Alboroto: “Hey, we decided not to offer you the position because you have stolen work on your website.”

Interviewee: “I don't believe so.”

Alboroto: “Yeah you do! Those are my [darn] photos on my website and you need to take that [stuff] down!”

Interviewee: “OK.” [Hangs up]

Alboroto's images aren't too shabby at all, so it's easy to see why she might have stolen them. What's interesting to me is that she only stole images from a single shoot. Perhaps stealing his entire portfolio was a step too far for her?

An example of Alboroto's other work.

Afterwards he called the couple in the photographs. They knew the woman and everyone had a pretty good humor about it all. At the end of the day nobody was hurt, and the interviewee took her website down. Nonetheless this company could have easily hired an inexperienced photographer off the back of somebody else's work. Anybody else have similar stories?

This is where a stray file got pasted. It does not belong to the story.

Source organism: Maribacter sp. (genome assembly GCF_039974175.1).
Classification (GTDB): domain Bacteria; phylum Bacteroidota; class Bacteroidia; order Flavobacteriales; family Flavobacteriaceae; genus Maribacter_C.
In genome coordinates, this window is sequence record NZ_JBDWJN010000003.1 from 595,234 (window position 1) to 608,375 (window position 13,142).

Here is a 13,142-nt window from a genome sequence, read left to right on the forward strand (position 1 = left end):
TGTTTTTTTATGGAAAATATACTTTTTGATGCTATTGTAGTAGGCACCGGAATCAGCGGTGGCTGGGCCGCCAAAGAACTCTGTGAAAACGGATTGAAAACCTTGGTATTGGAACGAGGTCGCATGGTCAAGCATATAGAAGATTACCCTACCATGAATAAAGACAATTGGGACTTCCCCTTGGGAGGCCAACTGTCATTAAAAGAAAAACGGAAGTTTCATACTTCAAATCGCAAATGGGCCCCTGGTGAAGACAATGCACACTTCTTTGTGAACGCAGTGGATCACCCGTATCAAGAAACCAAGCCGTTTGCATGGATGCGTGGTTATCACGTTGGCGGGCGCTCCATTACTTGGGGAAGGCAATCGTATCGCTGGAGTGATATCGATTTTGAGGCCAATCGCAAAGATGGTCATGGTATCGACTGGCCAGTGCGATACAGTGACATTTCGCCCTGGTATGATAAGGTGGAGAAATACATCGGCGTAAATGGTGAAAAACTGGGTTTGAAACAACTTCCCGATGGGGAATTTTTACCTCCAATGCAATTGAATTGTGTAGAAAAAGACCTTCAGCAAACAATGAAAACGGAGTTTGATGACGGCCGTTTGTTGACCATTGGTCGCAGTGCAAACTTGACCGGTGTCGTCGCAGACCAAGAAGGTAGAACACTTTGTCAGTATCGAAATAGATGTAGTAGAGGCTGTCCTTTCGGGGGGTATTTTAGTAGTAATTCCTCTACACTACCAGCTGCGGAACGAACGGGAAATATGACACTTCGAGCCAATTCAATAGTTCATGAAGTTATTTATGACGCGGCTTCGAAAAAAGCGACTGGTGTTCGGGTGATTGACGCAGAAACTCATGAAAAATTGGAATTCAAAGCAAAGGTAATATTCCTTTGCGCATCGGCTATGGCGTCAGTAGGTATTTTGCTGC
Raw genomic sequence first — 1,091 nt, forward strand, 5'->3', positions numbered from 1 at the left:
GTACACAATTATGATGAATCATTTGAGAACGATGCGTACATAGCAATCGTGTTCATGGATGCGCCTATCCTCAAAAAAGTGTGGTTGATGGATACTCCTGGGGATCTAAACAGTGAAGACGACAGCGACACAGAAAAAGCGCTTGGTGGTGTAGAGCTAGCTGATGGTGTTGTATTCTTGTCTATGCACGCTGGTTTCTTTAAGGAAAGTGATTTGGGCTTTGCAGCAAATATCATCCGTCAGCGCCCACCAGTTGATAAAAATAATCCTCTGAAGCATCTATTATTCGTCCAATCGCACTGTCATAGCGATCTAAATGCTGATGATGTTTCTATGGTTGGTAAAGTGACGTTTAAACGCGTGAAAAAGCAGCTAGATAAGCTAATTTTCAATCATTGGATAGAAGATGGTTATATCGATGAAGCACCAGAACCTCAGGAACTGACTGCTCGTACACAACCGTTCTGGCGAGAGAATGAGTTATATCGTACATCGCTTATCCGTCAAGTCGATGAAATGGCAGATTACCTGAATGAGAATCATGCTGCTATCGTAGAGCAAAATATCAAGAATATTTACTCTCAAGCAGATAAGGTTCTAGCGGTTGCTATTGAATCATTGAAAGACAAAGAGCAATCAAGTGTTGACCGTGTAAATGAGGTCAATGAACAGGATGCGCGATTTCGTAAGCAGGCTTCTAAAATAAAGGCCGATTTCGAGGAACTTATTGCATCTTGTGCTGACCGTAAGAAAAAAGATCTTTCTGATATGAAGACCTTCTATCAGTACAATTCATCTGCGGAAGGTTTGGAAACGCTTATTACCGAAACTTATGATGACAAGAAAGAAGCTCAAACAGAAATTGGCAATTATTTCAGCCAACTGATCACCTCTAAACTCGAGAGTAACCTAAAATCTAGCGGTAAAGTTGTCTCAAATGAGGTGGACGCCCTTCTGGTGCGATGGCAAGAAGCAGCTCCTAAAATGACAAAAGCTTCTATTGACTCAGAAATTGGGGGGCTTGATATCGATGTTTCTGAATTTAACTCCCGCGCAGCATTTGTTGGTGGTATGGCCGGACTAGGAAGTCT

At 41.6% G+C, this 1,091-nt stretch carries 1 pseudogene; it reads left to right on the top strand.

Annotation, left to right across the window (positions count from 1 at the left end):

Images used with permission from Russell Alboroto and TeroVesalainen.

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19 Comments

Stas F's picture

"What's interesting to me is that she only stole images from a single shoot. Perhaps stealing his entire portfolio was a step too far for her?"
Well, it seems she didn't know who the photographer was. She only knew the couple who got married and stole their pictures. So, she couldn't possibly steal more than this shoot. From what I understood.
Almost as awkward as Lee Morris giving 3 stars to Elia's picture.

Felix Wu's picture

When did the rating take place? I would like to watch that episode! LOL

Johnny Rico's picture